The antidote: physical self-care

Even if it’s cold and dark, make a point to get outside, regardless of the weather in your area. As the Nordic saying goes, “There’s no such thing as bad weather, only bad clothing” (and they certainly have some chilly temperatures!) You may have to bundle up, but for the mental health benefits, cold gear may be a worthwhile investment. Moving your body and getting fresh air can do wonders for your mood. Especially if there is some sun peeking through the clouds, try to pop outside to sip a cup of coffee in the morning or for a quick walk on your lunch break. The sun is the best source of Vitamin D, and low levels of Vitamin D have been linked to depression.

Lack of socializing

Though the weather is similar from December to January in any given place, the general mood shifts dramatically after the new year. At the end of the calendar year, we have three big holidays in Thanksgiving, Christmas, and New Years. This means that most of us, even in Covid times, have more socializing than usual (even if it was via Zoom or outdoors). The stark contrast between the socializing and events of the end of the year and the usual loneliness of the beginning of the new year can feel demoralizing.

The antidote: emotional and mental self-care

Although it might feel easier to stay cozied up in your home and hibernate for the remaining winter months, make the effort to connect with friends and family. Even if it’s via Zoom (a chance to connect with those far away!) or a walk outside with coffee in hand, some human interaction is generally better than none, especially as we come off of what is normally a very social time of year. Invest in some wine tumblers, and go for an evening walk with your gal pals, or bundle up, and sit in someone’s open garage or on their apartment deck if that’s what you have to do to get together. If you’re playing with littles all day and crave intellectual stimulation, try starting a remote book club or listening to and discussing a podcast series with a friend.

Nothing to look forward to

Another reason why January and February can be so hard is because there aren’t any big holidays or nation-wide vacations to look forward to like there are in the fall and early winter with Halloween, Thanksgiving, Christmas, and New Years or spring break and summer break in their respective seasons. The sense of something social or fun on the horizon offers a sense of hope, excitement, and purpose. It allows us to endure the monotonous days knowing something enjoyable is coming. When there’s nothing imminently on our calendar that we’re looking forward to, the days and weeks can start to bleed together. It may start to chip away at our sense or hope and excitement, leading us to feel down.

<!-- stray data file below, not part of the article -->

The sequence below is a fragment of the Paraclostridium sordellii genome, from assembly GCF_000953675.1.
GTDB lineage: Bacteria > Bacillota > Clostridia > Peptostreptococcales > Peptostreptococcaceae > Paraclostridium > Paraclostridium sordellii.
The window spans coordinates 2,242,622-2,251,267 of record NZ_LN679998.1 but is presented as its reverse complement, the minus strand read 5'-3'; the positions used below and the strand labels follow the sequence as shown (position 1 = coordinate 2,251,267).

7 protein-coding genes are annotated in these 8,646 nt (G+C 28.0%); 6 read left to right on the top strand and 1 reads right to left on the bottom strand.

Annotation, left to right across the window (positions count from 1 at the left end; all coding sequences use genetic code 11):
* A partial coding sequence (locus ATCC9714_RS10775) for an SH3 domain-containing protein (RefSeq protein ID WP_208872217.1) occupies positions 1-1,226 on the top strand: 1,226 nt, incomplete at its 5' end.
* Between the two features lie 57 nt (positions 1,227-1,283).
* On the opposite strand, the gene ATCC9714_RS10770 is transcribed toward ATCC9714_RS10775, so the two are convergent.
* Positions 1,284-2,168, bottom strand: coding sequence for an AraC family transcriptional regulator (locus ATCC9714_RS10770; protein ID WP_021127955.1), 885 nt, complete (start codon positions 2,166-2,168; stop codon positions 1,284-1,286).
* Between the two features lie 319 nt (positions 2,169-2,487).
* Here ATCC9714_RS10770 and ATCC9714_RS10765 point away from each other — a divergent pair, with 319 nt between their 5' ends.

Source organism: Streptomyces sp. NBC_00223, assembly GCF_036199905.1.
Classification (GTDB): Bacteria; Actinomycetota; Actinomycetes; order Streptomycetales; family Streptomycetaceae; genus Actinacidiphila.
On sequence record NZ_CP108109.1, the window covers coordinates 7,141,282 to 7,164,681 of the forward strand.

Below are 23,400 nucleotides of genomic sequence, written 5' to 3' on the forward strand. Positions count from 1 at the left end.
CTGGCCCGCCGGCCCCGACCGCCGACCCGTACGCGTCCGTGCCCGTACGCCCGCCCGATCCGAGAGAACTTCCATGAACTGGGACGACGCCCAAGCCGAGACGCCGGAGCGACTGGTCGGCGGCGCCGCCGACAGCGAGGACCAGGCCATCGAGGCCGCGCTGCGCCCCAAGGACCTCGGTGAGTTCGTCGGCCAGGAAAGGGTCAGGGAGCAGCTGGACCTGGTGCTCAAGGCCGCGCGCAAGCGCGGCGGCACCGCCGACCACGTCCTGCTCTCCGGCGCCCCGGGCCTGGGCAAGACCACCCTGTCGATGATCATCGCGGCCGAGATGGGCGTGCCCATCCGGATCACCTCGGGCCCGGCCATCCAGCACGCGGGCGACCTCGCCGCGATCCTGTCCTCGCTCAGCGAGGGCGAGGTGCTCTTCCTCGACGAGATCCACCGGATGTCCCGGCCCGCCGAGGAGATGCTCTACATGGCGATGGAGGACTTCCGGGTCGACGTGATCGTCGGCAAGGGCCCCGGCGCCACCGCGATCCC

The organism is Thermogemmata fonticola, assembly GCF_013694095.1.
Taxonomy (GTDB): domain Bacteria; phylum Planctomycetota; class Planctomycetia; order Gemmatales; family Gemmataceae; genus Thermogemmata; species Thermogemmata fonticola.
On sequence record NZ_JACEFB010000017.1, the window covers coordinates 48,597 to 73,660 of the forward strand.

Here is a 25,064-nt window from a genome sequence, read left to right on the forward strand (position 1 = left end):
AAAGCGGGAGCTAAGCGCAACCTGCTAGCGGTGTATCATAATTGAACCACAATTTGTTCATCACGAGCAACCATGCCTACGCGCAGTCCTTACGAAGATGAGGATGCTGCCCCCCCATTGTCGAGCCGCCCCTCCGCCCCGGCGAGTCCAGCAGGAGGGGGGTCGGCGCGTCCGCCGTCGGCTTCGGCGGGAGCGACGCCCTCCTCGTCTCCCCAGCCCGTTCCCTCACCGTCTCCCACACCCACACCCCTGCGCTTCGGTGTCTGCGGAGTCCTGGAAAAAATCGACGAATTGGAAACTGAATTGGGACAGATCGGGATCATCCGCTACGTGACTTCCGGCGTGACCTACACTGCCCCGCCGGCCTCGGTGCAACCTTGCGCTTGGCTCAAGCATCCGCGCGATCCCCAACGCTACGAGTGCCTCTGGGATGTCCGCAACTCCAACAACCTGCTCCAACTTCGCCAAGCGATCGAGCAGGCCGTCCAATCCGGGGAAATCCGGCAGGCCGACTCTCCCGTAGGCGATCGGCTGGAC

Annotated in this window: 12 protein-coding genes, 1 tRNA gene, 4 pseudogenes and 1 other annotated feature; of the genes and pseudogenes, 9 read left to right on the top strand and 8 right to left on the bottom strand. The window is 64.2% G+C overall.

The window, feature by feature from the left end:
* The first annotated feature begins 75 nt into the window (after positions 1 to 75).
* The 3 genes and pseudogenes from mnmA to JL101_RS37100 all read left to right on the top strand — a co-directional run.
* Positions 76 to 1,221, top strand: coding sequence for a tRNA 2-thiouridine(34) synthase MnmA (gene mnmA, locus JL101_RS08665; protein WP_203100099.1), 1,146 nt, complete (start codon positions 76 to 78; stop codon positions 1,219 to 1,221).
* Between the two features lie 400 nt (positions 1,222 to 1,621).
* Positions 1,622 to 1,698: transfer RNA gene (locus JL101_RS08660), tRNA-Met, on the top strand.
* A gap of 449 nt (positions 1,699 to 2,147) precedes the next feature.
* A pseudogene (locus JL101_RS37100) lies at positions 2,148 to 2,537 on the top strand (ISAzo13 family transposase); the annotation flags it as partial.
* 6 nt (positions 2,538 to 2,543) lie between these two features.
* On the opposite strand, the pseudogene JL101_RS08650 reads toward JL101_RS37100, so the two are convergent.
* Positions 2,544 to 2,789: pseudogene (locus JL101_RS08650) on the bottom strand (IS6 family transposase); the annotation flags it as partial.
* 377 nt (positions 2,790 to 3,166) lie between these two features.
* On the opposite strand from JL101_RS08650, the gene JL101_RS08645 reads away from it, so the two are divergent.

The antidote: emotional and mental self-care

While you may not have something to look forward to right now, you can use this time to plan something for the future that you are excited about. Whether it’s planning a trip or even just a special get together with your family or roommates—anything that gives you something to look forward to. Even if the event you’re planning isn’t till next year, just putting it in the books and working on the details is sure to give you a sense of excitement and alleviate boredom. Try doing research on your potential destination or plans, or learn a language or develop a skill that will serve you well when the event occurs (that bonfire would be a lot more fun with someone to play the guitar!)

Missing the festive season

Decorations, lights, traditions, candles, food, and special music make the holidays festive. So when the holidays are over, all of our five senses feel the deprivation. The bleakness after the bright lights, abundant meals, and cheery music is stark. We may feel down simply from missing these cheery things after getting used to them.

The antidote: emotional self-care

While the whole world might not be living like it’s a holiday anymore, that doesn’t mean you can’t. Make it a point to live a more hygge lifestyle—indulge in simple pleasures that actually will make a big difference for your mood. For instance, listen to music that puts you in a good mood, keep lights up (or hang more!), burn pretty candles you really enjoy smelling and looking at, bake treats just because and set them out on a pretty plate or tray. These small indulgences can offer a big bang for your buck when it comes to your everyday happiness.

This time of year can be a challenge for a variety of reasons, but that doesn’t mean we have to white-knuckle our way through it. Make a point to take care of yourself in this hard season—we can all use it after the year we’ve had.